Sussex, England. A middle-aged man returns to his childhood home to attend a funeral. Although the house he lived in is long gone, he is drawn to the farm at the end of the road, where, when he was seven, he encountered a most remarkable girl, Lettie Hempstock, and her mother and grandmother. He hasn't thought of Lettie in decades, and yet as he sits by the pond (a pond that she'd claimed was an ocean) behind the ramshackle old farmhouse, the unremembered past comes flooding back. And it is a past too strange, too frightening, too dangerous to have happened to anyone, let alone a small boy.

Saving My Assassin by Virginia Prodan
Genres: Memoir

My Thoughts: Women in my small group have been reading this book and highly recommend it. I haven't read many memoirs or nonfictions in the past. One of my goals is to branch out more with my reads this year.


"I should be dead. Buried in an unmarked grave in Romania. Obviously, I am not. God had other plans."

At just under five feet tall, Virginia Prodan was no match for the towering 6' 10" gun-wielding assassin the Romanian government sent to her office to take her life. It was not the first time her life had been threatened--nor would it be the last.

As a young attorney under Nicolae Ceausescu's brutal communist regime, Virginia had spent her entire life searching for the truth. When she finally found it in the pages of the most forbidden book in all of Romania, Virginia accepted the divine call to defend fellow followers of Christ against unjust persecution in an otherwise ungodly land.

For this act of treason, she was kidnapped, beaten, tortured, placed under house arrest, and came within seconds of being executed under the orders of Ceausescu himself. How Virginia not only managed to elude her enemies time and again, but how she also helped expose the appalling secret that would ultimately lead to the demise of Ceausescu's evil empire is one of the most extraordinary stories ever told.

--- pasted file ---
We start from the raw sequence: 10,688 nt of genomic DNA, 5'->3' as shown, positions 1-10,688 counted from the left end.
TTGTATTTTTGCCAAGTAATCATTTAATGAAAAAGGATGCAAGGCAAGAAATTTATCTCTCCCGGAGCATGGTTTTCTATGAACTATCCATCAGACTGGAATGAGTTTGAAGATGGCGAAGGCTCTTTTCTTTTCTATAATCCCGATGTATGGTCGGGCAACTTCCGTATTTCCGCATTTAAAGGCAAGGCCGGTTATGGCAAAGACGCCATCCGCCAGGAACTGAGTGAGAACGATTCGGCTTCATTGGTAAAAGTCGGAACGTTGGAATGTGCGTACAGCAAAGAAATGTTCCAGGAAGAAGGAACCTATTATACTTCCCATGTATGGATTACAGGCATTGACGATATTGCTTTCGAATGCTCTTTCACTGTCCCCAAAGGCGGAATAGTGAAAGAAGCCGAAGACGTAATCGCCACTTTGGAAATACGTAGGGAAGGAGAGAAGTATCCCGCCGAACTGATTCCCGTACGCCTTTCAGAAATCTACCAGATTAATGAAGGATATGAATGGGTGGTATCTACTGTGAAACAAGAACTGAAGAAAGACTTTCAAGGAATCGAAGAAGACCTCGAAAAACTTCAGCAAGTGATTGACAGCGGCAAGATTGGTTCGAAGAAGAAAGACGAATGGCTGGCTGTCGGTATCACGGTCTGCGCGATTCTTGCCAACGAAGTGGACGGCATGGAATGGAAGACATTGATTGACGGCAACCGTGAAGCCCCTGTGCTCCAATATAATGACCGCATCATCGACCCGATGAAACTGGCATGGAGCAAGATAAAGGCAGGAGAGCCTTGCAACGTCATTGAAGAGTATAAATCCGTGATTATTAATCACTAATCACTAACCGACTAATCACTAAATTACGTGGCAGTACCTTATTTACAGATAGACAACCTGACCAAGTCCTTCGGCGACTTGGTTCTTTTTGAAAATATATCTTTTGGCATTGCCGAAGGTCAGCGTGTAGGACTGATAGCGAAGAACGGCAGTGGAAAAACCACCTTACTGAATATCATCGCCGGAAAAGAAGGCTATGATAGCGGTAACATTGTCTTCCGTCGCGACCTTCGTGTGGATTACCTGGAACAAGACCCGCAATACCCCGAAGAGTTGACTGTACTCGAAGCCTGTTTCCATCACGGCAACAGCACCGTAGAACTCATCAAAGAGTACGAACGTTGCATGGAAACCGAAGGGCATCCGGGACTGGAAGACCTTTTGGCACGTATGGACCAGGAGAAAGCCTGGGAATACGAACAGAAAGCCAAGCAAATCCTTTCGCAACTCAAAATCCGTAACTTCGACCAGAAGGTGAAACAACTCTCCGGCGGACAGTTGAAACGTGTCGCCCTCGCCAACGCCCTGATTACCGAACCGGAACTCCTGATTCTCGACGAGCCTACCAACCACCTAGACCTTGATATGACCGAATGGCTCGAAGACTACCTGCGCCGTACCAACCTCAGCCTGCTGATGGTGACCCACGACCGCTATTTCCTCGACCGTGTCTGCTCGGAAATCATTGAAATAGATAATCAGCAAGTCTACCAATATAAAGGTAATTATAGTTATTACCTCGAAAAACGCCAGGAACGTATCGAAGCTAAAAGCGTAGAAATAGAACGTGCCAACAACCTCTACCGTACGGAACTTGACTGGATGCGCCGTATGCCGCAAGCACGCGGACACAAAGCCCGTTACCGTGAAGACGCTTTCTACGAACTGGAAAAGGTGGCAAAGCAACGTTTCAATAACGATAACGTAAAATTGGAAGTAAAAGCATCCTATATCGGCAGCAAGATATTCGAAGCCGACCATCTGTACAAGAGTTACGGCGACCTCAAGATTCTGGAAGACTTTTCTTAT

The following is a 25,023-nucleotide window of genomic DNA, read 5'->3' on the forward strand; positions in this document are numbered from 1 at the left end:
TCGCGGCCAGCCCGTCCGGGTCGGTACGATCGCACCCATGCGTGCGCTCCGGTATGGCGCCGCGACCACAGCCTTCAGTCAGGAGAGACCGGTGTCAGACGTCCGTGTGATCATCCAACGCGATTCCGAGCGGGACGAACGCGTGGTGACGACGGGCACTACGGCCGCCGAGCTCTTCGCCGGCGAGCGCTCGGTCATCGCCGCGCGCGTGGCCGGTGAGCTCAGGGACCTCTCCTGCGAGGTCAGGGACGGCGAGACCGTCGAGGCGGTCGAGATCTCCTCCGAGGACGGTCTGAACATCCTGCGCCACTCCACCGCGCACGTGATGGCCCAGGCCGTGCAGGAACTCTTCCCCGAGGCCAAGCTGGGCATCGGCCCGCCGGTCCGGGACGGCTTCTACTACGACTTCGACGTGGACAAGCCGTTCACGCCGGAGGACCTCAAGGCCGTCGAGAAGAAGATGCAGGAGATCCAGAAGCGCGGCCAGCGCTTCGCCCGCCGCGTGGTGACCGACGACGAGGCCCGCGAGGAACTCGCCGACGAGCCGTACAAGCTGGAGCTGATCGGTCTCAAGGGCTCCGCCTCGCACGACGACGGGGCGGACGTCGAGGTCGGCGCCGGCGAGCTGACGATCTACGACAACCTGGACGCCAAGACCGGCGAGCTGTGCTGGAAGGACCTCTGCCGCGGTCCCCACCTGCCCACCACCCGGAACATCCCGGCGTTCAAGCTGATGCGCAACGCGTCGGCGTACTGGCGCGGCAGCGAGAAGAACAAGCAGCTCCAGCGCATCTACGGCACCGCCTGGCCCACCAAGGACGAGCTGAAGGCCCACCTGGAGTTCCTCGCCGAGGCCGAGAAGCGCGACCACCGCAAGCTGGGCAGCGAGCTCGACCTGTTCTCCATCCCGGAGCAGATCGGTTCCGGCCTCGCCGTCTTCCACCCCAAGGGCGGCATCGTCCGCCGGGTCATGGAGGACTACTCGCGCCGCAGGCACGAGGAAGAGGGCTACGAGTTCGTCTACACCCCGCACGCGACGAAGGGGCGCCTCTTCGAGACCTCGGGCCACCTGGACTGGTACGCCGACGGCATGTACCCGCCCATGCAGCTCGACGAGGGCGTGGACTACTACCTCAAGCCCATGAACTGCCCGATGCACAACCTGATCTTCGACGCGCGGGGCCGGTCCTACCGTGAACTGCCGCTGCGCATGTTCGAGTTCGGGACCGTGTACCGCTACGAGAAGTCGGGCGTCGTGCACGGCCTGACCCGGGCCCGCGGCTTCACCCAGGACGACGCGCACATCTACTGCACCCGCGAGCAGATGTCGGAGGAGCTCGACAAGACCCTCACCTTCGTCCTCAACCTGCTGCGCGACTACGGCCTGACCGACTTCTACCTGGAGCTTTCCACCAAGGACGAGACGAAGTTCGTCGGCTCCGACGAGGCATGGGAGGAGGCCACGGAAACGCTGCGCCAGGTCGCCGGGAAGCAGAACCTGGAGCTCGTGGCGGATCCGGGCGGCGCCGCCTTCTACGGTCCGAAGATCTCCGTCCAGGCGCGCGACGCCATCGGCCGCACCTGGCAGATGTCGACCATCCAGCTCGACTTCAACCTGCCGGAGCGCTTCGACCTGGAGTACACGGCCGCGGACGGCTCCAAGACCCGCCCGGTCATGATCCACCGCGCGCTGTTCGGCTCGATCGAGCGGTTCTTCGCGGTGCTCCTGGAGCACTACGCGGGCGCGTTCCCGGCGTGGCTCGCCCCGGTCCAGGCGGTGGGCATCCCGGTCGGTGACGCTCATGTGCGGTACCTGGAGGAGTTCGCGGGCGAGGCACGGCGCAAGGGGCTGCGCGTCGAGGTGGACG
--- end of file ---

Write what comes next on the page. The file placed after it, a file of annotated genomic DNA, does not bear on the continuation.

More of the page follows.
I Don't Have Enough Faith to Be an Atheist by Frank Turek and Norman Geisler
Genres: ChristianNonfiction

My Thoughts: I've read the first seven chapters of this book, but I never got around to finishing this book. (The past couple of years, I've struggled with a fear of finishing books. It's something I've been working on.) I love how Turek and Geisler bring science and faith together in this book; it helped me reconcile the two and see how they aren't mutually exclusive. I look forward to finishing this one!


To some, the concept of having faith in a higher power or a set of religious beliefs is nonsensical. Indeed, many view religion in general, and Christianity in particular, as unfounded and unreasonable.

Norman Geisler and Frank Turek argue, however, that Christianity is not only more reasonable than all other belief systems, but is indeed more rational than unbelief itself. With conviction and clear thinking, Geisler and Turek guide readers through some of the traditional, tested arguments for the existence of a creator God. They move into an examination of the source of morality and the reliability of the New Testament accounts concerning Jesus. The final section of the book deals with a detailed investigation of the claims of Christ. This volume will be an interesting read for those skeptical about Christianity, as well as a helpful resource for Christians seeking to articulate a more sophisticated defense of their faith.